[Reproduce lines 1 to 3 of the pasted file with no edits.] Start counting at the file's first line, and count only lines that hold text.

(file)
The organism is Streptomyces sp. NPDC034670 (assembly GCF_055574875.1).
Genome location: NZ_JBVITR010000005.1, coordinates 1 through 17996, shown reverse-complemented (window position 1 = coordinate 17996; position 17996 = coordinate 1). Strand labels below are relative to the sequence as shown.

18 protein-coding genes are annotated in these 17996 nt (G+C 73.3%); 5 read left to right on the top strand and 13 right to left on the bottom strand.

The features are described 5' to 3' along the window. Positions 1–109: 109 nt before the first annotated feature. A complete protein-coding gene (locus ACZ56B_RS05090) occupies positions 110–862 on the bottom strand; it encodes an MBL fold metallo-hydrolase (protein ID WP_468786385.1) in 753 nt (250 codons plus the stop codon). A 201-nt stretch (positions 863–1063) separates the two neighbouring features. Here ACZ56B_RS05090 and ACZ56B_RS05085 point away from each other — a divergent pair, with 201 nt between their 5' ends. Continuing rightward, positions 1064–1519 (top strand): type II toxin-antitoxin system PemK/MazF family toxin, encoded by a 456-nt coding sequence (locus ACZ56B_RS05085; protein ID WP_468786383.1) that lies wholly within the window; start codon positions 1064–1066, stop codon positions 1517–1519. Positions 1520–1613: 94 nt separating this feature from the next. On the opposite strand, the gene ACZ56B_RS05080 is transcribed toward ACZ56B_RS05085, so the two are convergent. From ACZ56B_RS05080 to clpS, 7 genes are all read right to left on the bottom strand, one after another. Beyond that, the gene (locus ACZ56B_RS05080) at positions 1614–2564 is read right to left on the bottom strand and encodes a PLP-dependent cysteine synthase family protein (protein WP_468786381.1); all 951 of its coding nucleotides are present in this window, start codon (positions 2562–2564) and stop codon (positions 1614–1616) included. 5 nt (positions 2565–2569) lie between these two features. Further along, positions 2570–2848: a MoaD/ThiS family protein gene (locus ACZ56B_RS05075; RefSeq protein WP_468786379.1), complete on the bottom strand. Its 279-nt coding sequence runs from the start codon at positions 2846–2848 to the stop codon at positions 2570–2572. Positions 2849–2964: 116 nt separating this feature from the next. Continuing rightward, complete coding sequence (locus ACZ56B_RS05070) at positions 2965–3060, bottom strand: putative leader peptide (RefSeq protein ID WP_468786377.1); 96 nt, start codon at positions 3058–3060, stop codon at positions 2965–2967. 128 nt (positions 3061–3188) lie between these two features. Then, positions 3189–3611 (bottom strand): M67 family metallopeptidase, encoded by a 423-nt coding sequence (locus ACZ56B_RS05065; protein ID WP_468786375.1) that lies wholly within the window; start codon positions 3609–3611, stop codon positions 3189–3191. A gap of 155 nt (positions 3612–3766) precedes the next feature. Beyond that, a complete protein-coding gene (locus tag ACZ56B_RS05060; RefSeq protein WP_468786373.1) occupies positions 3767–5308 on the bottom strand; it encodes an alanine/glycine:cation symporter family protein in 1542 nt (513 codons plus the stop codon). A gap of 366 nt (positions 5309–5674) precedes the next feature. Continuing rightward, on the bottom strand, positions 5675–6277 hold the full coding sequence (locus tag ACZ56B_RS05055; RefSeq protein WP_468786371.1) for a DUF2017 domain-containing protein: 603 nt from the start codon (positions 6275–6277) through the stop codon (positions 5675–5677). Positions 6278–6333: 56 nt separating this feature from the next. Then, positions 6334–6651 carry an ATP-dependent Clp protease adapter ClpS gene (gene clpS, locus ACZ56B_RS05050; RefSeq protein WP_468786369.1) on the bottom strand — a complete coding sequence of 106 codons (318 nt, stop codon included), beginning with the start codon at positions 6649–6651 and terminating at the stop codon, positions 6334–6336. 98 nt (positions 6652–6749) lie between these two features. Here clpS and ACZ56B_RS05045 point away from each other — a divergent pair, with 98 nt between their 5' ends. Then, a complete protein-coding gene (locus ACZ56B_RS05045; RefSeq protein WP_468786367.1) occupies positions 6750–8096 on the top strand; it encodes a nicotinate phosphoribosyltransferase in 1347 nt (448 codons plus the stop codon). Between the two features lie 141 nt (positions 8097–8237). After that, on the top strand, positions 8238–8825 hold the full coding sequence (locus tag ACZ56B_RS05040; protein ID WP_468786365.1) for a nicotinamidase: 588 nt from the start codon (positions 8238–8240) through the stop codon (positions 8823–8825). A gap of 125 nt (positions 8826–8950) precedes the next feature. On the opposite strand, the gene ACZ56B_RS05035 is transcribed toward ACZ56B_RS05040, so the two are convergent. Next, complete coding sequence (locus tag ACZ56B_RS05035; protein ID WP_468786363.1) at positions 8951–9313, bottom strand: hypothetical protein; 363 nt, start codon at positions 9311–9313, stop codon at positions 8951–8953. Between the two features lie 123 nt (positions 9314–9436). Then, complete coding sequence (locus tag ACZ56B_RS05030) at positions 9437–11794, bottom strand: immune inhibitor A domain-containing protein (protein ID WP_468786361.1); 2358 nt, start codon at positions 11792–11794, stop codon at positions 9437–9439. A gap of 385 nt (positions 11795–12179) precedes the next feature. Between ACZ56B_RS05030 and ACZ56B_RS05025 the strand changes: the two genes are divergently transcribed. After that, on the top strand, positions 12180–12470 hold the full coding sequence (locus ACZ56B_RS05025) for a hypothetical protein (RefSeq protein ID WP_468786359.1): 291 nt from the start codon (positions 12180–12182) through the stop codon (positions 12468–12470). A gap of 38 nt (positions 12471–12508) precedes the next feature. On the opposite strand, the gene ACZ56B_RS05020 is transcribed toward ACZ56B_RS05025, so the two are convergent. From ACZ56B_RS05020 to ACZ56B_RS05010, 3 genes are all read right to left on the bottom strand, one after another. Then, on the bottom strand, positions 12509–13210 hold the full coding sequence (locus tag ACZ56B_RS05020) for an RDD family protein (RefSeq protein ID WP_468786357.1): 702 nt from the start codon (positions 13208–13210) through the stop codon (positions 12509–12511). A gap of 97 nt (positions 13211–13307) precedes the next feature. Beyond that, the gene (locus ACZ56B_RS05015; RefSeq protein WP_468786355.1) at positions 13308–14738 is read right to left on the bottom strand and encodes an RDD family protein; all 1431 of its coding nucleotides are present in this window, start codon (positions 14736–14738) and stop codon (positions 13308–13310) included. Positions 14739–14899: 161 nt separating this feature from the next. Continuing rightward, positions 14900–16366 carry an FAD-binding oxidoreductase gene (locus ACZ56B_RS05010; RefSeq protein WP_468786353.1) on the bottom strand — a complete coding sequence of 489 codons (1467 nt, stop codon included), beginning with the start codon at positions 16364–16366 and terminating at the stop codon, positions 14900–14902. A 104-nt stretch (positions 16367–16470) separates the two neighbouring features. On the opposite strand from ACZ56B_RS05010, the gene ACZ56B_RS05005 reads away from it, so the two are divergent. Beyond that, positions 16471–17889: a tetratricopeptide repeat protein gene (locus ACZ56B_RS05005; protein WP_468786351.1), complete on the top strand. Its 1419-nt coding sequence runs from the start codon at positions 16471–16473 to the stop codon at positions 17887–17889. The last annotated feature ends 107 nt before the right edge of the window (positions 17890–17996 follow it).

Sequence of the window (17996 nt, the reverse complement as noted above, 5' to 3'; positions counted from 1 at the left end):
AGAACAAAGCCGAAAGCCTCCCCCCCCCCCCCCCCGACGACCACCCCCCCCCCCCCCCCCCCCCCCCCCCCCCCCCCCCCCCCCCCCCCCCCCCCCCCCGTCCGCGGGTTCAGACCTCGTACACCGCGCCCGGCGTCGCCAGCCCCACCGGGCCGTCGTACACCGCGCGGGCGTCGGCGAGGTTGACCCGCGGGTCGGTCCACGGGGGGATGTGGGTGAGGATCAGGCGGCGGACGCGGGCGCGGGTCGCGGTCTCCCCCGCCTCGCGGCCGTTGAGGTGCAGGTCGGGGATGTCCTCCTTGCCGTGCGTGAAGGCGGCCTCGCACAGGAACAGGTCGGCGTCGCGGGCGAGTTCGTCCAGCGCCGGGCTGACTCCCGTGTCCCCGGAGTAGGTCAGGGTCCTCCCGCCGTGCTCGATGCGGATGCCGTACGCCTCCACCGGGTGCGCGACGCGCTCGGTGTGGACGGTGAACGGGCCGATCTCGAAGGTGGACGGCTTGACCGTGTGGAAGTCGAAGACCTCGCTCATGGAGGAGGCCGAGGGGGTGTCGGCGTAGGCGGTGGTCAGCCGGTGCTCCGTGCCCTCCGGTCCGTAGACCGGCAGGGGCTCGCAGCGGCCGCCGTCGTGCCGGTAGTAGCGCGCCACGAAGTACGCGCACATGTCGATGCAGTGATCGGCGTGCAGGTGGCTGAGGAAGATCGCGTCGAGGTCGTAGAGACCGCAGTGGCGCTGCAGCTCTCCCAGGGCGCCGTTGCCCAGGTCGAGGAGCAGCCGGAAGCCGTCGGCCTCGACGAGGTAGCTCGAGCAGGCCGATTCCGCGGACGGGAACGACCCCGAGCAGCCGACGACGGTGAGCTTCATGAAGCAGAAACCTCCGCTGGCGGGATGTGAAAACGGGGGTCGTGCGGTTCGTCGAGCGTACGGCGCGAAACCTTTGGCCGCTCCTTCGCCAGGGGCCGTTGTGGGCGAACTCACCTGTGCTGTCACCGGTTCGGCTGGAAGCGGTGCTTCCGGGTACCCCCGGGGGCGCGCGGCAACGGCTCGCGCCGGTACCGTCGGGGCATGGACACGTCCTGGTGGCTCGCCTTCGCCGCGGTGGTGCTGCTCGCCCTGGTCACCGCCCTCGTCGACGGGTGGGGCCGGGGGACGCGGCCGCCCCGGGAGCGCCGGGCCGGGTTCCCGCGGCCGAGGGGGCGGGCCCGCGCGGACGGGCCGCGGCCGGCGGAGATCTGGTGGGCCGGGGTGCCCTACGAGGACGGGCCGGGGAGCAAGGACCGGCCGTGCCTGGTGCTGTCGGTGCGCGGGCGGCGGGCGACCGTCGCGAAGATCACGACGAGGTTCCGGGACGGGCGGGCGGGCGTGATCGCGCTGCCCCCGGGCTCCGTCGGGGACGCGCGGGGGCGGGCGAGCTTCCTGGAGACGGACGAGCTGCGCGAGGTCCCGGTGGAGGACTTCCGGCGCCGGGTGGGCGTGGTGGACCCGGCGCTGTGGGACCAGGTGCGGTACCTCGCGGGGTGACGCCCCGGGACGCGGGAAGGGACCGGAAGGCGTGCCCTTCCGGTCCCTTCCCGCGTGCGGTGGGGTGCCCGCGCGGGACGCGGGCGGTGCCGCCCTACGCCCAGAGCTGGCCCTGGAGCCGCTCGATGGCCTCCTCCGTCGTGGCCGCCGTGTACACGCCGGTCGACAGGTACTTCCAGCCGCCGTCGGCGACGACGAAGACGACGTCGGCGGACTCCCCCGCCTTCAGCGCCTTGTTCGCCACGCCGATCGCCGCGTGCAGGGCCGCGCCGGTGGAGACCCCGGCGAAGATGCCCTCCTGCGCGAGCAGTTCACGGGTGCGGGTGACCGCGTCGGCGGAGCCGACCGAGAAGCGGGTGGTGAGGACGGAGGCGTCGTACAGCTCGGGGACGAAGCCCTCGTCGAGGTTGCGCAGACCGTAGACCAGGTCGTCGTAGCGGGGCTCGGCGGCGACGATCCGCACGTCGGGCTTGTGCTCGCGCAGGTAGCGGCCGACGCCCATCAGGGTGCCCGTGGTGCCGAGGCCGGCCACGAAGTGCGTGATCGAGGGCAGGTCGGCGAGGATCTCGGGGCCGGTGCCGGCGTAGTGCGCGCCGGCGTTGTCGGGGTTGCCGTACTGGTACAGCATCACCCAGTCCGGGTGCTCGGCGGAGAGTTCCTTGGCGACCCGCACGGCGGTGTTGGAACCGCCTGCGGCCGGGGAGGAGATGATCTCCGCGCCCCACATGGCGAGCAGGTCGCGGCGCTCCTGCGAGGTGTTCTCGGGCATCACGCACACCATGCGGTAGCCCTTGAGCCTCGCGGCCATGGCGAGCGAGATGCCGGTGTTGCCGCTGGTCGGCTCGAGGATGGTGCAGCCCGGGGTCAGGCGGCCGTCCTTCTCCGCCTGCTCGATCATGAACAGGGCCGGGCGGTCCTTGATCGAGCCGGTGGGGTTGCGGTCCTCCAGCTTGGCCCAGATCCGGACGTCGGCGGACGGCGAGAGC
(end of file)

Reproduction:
The organism is Streptomyces sp. NPDC034670 (assembly GCF_055574875.1).
Genome location: NZ_JBVITR010000005.1, coordinates 1 through 17996, shown reverse-complemented (window position 1 = coordinate 17996; position 17996 = coordinate 1). Strand labels below are relative to the sequence as shown.

18 protein-coding genes are annotated in these 17996 nt (G+C 73.3%); 5 read left to right on the top strand and 13 right to left on the bottom strand.